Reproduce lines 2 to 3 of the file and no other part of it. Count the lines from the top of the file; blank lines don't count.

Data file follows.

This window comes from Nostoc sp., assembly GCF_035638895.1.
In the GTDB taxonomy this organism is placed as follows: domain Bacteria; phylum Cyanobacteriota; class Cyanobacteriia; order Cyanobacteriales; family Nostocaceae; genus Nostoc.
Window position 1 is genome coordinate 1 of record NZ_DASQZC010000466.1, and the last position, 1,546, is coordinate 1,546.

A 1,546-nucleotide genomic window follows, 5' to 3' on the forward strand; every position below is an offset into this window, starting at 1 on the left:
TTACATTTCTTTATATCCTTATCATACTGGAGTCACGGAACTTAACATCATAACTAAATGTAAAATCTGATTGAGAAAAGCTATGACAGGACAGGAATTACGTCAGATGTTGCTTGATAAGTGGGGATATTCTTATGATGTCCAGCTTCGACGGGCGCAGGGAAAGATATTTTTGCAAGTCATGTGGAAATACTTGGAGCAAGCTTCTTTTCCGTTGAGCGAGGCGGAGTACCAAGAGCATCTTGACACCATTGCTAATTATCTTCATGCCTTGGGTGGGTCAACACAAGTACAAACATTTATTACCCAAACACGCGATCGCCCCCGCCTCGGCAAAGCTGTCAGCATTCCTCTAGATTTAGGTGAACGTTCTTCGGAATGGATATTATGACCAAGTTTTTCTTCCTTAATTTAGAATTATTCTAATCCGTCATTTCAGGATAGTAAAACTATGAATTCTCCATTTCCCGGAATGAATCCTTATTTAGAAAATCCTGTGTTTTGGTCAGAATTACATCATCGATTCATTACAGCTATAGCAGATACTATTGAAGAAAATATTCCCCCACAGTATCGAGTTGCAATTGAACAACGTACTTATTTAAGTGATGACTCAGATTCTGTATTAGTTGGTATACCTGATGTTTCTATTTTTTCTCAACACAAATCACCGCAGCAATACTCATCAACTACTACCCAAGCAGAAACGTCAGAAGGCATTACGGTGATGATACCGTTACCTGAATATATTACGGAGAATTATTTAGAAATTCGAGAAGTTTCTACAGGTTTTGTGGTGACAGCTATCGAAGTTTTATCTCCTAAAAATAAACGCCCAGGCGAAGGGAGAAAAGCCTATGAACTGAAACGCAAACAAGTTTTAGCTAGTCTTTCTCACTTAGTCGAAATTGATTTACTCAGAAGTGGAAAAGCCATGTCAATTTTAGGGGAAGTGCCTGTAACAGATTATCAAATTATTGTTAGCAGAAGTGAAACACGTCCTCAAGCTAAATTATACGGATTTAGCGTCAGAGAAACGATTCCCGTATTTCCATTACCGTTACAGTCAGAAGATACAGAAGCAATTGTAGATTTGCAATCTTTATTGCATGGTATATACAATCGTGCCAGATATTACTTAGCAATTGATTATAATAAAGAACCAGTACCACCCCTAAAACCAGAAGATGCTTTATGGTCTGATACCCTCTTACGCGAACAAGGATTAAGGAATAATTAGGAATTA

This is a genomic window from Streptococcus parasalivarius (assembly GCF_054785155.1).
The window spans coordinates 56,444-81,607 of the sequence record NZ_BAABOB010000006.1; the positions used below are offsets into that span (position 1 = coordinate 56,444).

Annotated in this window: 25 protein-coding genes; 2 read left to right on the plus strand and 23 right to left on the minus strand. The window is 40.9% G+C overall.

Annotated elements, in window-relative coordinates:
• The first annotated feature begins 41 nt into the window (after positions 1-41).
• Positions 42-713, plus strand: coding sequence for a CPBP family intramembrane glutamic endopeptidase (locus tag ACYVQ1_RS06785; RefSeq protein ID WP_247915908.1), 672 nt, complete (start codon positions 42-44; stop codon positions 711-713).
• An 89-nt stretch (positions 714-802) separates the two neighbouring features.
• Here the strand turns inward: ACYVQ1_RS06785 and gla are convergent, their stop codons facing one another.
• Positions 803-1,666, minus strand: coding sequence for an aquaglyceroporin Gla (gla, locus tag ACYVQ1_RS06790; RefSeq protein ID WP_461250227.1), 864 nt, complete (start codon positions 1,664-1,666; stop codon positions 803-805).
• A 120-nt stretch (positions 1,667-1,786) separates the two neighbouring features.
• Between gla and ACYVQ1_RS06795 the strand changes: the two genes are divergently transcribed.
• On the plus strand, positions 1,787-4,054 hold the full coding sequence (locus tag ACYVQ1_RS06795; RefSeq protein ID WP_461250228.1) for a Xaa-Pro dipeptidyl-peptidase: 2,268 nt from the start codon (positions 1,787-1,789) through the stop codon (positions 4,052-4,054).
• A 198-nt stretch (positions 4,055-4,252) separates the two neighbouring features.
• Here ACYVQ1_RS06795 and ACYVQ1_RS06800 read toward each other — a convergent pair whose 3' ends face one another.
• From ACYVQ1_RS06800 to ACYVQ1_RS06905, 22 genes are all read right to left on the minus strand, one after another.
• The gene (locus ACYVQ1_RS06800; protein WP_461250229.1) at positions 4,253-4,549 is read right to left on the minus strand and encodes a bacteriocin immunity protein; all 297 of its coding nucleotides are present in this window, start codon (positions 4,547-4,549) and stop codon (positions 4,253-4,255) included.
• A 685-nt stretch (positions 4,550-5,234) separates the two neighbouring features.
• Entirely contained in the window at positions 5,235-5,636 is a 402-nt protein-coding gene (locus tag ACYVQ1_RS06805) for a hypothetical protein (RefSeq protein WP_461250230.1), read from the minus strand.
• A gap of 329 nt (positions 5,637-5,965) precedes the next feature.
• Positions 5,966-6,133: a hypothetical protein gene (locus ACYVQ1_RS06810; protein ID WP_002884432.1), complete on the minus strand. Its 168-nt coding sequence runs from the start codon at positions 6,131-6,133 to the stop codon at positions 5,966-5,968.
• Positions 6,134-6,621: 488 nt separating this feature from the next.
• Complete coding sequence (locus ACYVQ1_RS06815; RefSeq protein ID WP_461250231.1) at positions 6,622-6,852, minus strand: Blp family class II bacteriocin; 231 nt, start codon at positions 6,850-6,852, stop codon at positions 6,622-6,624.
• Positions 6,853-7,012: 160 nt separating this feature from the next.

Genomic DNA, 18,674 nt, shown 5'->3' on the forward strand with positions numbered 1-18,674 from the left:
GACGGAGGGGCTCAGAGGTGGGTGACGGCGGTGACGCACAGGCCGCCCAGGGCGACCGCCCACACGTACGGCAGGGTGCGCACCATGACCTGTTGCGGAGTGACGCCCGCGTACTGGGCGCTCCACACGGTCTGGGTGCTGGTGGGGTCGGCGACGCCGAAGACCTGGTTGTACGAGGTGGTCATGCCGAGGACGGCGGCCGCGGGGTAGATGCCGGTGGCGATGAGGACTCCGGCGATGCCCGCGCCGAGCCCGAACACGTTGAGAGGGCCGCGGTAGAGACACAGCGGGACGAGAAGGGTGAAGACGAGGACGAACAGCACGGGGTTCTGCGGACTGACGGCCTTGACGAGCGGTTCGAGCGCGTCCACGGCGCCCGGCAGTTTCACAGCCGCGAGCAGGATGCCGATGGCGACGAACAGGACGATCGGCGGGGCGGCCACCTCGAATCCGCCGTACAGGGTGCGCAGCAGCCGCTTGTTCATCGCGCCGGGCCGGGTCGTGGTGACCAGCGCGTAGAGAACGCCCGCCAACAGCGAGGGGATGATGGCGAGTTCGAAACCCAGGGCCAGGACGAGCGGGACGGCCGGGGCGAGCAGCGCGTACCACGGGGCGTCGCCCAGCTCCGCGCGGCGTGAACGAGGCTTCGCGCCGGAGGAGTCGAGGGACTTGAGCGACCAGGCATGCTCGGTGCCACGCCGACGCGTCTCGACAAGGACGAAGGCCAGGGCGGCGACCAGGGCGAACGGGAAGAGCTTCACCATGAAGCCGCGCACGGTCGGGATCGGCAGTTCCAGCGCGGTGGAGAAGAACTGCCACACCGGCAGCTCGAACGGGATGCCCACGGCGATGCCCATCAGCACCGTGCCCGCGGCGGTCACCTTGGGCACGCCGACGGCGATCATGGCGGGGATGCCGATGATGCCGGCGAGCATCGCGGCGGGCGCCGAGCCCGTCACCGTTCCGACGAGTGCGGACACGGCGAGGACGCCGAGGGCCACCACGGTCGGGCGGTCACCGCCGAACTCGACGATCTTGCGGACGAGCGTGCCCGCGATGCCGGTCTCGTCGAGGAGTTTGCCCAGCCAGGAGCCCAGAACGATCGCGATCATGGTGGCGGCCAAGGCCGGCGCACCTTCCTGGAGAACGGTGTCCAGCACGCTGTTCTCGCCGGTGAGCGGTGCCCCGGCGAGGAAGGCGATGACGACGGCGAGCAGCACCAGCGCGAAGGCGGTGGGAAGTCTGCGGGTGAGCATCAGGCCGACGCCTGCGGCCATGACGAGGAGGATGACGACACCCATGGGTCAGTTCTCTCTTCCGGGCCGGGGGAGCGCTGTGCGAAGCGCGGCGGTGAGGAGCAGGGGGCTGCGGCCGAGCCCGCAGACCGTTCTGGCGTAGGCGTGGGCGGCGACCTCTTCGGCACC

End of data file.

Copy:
In the GTDB taxonomy this organism is placed as follows: domain Bacteria; phylum Cyanobacteriota; class Cyanobacteriia; order Cyanobacteriales; family Nostocaceae; genus Nostoc.
Window position 1 is genome coordinate 1 of record NZ_DASQZC010000466.1, and the last position, 1,546, is coordinate 1,546.